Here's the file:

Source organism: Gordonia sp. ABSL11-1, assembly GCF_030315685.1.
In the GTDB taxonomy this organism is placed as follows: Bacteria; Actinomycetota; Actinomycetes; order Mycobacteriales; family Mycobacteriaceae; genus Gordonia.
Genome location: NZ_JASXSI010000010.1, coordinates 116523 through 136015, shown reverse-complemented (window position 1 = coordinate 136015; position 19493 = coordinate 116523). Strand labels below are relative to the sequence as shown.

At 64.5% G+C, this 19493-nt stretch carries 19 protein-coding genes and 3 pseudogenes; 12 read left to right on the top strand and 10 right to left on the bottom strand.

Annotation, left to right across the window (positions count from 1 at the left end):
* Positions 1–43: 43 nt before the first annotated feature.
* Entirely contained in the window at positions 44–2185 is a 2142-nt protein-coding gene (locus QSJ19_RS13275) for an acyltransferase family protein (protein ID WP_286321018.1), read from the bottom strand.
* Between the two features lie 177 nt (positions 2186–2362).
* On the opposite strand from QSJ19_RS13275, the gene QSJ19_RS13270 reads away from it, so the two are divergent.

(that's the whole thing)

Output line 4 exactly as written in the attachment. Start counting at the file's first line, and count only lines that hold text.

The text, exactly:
At 64.5% G+C, this 19493-nt stretch carries 19 protein-coding genes and 3 pseudogenes; 12 read left to right on the top strand and 10 right to left on the bottom strand.